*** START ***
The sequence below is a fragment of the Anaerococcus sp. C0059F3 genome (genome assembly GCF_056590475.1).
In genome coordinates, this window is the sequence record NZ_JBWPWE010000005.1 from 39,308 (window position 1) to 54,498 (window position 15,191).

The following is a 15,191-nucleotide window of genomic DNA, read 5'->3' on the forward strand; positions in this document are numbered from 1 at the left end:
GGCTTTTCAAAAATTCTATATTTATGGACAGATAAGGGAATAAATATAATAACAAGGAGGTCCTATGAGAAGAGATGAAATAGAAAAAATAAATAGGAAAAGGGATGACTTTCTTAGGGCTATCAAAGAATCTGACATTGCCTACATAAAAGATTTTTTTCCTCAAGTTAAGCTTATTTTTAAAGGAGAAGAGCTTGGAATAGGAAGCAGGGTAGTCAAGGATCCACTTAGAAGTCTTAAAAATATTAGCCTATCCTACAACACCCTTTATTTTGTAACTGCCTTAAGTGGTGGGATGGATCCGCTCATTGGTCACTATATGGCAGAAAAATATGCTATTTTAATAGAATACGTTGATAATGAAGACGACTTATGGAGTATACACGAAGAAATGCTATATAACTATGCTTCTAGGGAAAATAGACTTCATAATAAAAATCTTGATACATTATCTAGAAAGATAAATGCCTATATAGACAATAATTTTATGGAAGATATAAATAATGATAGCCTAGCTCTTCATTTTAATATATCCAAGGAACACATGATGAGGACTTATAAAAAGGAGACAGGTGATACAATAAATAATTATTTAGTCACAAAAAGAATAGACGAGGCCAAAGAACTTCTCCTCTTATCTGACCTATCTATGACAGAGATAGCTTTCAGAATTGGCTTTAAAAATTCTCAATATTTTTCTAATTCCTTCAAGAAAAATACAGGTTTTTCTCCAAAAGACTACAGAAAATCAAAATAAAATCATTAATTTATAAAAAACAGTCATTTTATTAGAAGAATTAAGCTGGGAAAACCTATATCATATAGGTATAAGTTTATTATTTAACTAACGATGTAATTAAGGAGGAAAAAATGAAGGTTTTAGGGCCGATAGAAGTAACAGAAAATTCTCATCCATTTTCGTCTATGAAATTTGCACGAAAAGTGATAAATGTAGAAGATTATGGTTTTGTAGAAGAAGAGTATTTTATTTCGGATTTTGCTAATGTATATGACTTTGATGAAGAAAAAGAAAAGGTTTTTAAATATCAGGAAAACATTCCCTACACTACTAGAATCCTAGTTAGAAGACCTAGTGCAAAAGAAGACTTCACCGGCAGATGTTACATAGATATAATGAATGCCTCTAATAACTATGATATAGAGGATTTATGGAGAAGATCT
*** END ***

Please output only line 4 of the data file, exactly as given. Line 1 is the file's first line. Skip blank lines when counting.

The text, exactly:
GGCTTTTCAAAAATTCTATATTTATGGACAGATAAGGGAATAAATATAATAACAAGGAGGTCCTATGAGAAGAGATGAAATAGAAAAAATAAATAGGAAAAGGGATGACTTTCTTAGGGCTATCAAAGAATCTGACATTGCCTACATAAAAGATTTTTTTCCTCAAGTTAAGCTTATTTTTAAAGGAGAAGAGCTTGGAATAGGAAGCAGGGTAGTCAAGGATCCACTTAGAAGTCTTAAAAATATTAGCCTATCCTACAACACCCTTTATTTTGTAACTGCCTTAAGTGGTGGGATGGATCCGCTCATTGGTCACTATATGGCAGAAAAATATGCTATTTTAATAGAATACGTTGATAATGAAGACGACTTATGGAGTATACACGAAGAAATGCTATATAACTATGCTTCTAGGGAAAATAGACTTCATAATAAAAATCTTGATACATTATCTAGAAAGATAAATGCCTATATAGACAATAATTTTATGGAAGATATAAATAATGATAGCCTAGCTCTTCATTTTAATATATCCAAGGAACACATGATGAGGACTTATAAAAAGGAGACAGGTGATACAATAAATAATTATTTAGTCACAAAAAGAATAGACGAGGCCAAAGAACTTCTCCTCTTATCTGACCTATCTATGACAGAGATAGCTTTCAGAATTGGCTTTAAAAATTCTCAATATTTTTCTAATTCCTTCAAGAAAAATACAGGTTTTTCTCCAAAAGACTACAGAAAATCAAAATAAAATCATTAATTTATAAAAAACAGTCATTTTATTAGAAGAATTAAGCTGGGAAAACCTATATCATATAGGTATAAGTTTATTATTTAACTAACGATGTAATTAAGGAGGAAAAAATGAAGGTTTTAGGGCCGATAGAAGTAACAGAAAATTCTCATCCATTTTCGTCTATGAAATTTGCACGAAAAGTGATAAATGTAGAAGATTATGGTTTTGTAGAAGAAGAGTATTTTATTTCGGATTTTGCTAATGTATATGACTTTGATGAAGAAAAAGAAAAGGTTTTTAAATATCAGGAAAACATTCCCTACACTACTAGAATCCTAGTTAGAAGACCTAGTGCAAAAGAAGACTTCACCGGCAGATGTTACATAGATATAATGAATGCCTCTAATAACTATGATATAGAGGATTTATGGAGAAGATCT